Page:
STAP Paper Author Urges that the STAP Paper Be Withdrawn


Japanese scientist, Teruhiko Wakayama, a professor at Japan’s University of Yamanashi, who was part of the research team that described the production and characterization of STAP cells, has called for his own headline-grabbing study on stem cells to be withdrawn from publication. Wakayama says that the main findings of this paper have been thrown into doubt.

When the STAP cells came out in January it was hailed as a game-changer that could herald a new era of medical biology. The paper was published in the prestigious journal Nature and was also widely covered in Japan and across the world.

Since that time, however, there have been reports that several other scientists have been unable to replicate the Japanese team’s results. Also there seem to be some disparities with some of the paper’s data and images.

“It is no longer clear what is right,” Wakayama told public broadcaster NHK.

STAP or stress-triggered acquisition of pluripotency cells seemed to represent a simple way to reprogram mature animal cells back into an embryonic-like state that would allow them to generate many types of tissue.

From these STAP cell papers, various editorials dreamed big and suggested that just about any cell in your body could be simply and cheaply reprogrammed back into embryonic cell-like cells, and be used to replace damaged cells or grow new organs for sick and injured people.

Wakayama even said, “When conducting the experiment, I believed it was absolutely right.” However, now he is not so sure. He continued: “But now that many mistakes have emerged, I think it is best to withdraw the research paper once and, using correct data and correct pictures, to prove once again the paper is right. If it turns out to be wrong, we would need to make it clear why a thing like this happened.”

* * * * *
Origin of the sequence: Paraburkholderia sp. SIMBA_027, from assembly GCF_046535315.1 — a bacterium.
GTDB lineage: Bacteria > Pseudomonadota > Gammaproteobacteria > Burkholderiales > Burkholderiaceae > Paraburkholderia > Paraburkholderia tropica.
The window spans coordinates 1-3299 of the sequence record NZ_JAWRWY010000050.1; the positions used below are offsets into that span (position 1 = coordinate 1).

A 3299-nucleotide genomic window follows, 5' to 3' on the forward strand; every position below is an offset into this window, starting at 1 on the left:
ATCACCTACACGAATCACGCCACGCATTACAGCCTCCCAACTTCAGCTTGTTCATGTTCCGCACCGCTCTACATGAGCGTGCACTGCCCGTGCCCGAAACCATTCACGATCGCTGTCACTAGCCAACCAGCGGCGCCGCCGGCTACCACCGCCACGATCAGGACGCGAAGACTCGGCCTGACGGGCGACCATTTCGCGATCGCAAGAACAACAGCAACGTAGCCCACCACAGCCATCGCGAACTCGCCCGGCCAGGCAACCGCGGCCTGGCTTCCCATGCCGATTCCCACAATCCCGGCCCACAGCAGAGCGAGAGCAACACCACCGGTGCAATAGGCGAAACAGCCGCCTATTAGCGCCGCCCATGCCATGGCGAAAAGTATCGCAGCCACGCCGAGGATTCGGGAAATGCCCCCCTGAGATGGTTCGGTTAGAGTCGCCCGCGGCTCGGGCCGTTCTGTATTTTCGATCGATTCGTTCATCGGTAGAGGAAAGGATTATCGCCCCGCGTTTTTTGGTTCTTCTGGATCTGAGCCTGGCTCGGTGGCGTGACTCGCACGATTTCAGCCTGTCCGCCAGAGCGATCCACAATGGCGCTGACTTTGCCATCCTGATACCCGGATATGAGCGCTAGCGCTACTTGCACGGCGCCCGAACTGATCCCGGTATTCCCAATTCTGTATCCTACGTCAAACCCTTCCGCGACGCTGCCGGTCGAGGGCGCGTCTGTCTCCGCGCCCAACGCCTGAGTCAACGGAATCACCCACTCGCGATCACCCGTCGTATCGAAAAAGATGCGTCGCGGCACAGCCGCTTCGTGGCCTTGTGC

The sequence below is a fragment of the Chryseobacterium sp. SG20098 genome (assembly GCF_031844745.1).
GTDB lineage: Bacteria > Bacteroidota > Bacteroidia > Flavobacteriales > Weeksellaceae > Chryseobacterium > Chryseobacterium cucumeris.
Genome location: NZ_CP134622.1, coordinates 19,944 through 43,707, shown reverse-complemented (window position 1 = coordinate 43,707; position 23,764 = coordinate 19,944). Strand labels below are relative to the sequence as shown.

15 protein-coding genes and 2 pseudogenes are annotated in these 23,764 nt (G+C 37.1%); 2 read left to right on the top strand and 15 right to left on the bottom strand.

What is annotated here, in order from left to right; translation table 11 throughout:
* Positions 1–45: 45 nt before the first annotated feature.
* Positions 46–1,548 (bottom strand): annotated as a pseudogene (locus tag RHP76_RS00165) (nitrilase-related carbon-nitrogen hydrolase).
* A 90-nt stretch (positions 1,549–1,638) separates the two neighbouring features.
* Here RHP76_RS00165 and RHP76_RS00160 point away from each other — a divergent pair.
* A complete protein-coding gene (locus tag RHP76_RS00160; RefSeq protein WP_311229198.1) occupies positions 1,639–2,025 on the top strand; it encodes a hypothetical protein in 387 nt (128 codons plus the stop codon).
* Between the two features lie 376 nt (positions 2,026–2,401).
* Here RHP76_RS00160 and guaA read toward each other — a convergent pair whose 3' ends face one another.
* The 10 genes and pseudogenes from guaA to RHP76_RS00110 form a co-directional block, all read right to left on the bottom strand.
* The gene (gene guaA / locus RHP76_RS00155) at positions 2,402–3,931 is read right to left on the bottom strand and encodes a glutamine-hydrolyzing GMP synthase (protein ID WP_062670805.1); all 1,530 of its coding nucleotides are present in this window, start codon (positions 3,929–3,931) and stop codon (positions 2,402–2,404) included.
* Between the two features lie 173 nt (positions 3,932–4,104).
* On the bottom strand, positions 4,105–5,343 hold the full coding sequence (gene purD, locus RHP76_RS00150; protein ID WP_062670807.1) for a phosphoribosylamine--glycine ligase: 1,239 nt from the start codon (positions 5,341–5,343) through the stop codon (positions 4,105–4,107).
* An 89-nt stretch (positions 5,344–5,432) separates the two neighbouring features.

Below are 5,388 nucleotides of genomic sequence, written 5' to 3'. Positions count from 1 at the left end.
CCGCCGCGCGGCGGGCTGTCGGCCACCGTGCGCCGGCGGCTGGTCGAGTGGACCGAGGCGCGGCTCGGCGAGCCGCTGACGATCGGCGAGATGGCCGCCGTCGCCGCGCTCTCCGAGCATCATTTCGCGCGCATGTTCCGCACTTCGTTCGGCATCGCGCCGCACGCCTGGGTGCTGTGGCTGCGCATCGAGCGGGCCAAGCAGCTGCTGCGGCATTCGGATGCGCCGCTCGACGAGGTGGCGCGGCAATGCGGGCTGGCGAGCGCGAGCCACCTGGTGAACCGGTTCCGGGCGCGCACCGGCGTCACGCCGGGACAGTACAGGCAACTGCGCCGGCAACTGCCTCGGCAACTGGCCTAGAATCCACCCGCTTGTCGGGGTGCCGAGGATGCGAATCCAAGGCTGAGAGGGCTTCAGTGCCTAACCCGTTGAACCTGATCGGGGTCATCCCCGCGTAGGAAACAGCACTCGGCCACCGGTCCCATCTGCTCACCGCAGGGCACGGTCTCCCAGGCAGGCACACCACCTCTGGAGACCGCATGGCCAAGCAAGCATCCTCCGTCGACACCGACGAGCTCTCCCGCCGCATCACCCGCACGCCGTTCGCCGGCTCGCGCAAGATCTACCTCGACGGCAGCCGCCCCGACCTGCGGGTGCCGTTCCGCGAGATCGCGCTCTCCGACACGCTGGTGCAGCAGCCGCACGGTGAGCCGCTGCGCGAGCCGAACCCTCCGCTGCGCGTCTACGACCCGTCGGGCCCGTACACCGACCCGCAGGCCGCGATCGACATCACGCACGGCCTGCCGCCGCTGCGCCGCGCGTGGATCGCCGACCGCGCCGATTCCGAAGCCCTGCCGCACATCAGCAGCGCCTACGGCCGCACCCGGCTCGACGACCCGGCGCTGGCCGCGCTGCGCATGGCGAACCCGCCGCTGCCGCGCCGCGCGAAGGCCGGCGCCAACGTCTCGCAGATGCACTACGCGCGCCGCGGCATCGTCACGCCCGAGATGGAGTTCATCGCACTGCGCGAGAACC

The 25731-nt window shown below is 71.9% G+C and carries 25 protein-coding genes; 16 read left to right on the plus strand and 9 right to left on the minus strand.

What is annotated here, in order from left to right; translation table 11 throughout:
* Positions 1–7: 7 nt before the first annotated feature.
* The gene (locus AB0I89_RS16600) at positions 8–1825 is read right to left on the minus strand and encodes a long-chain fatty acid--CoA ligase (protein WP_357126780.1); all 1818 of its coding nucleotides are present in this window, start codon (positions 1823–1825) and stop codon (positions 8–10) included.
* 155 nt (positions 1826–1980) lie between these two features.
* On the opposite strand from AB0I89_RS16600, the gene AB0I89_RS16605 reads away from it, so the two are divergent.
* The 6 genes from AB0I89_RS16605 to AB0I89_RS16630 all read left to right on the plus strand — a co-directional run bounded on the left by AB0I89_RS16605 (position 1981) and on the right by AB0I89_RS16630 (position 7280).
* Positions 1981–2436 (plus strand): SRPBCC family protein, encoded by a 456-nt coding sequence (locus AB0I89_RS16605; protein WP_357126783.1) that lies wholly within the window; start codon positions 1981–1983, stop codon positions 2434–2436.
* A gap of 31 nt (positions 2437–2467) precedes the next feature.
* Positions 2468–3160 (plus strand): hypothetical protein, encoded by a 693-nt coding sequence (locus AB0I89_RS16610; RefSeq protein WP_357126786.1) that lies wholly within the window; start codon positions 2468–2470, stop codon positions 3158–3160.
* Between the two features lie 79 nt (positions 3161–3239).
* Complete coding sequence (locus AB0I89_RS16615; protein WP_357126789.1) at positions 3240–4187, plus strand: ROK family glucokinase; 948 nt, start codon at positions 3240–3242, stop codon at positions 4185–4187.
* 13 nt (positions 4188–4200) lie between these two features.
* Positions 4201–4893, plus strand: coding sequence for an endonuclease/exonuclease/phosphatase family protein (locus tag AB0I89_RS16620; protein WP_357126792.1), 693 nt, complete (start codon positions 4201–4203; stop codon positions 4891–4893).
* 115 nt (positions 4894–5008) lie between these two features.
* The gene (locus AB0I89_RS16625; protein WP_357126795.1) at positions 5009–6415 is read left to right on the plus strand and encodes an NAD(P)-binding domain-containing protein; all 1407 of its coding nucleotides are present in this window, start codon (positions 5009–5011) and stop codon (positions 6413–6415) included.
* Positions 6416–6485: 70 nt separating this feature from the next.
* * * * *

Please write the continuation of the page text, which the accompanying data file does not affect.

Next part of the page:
A spokesperson from the journal Nature has said that they were aware of, “issues relating to this paper,” and that an investigation was underway. However, at this point, the journal had no further comment to make.

Robin Lovell-Badge, a stem cell expert at Britain’s National Institute for Medical Research, cautioned against premature assumptions on whether the research was flawed. “I have an open mind on this,” he told Reuters. “I’m waiting to hear from several serious stem cell labs around the world on whether they have been able to reproduce the methods.”

Wakayama’s co-researcher Haruko Obokata, the first author on the STAP paper, became an instant celebrity in Japan after she spoke during a Nature media briefing to science reporters all over the world about her findings.

The Japanese team was joined by other researchers from Brigham and Women’s Hospital and Harvard Medical School in the United States in this research. They took skin and blood cells from mice, grew them, and then subjected them to stresses that brought the cells “almost to the point of death.” They exposed the cells to a variety of stresses, including trauma, low oxygen levels, and acidic environments.

One of these “stressful” situations used by these researchers was to bathe their cells in a weak acid solution for around 30 minutes. Within days, the scientists said they had found that the cells had not only survived but had also recovered by naturally reverting into a state similar to that of an embryonic stem cell.

Unfortunately, other research teams have yet been able to replicate the findings, and the RIKEN Center for Developmental Biology in Japan, where Obokata works, said last week it had “launched an independent inquiry into the content of the paper.

That inquiry will be conducted by a panel of experts from within and outside RIKEN, it said, and would be published as soon as it was concluded.

A spokesperson from the RIKEN Institute declined to comment on Wakayama’s call for the paper to be withdrawn.

Results of STAP Cell Paper Questioned


Reports of Stimulus-Triggered Acquisition of Pluripotency or STAP cells has rocked the stem cell world. If adult cells can be converted into pluripotent stem cells so easily, then perhaps personalized, custom stem cells for each patient are just around the corner.

However, the RIKEN institute, which was heavily involved in the research that brought STAP cells to the world has now opened an investigation into this research, since leading scientists have voiced discrepancies about some of the figures in the paper and others have failed to reproduce the results in the paper.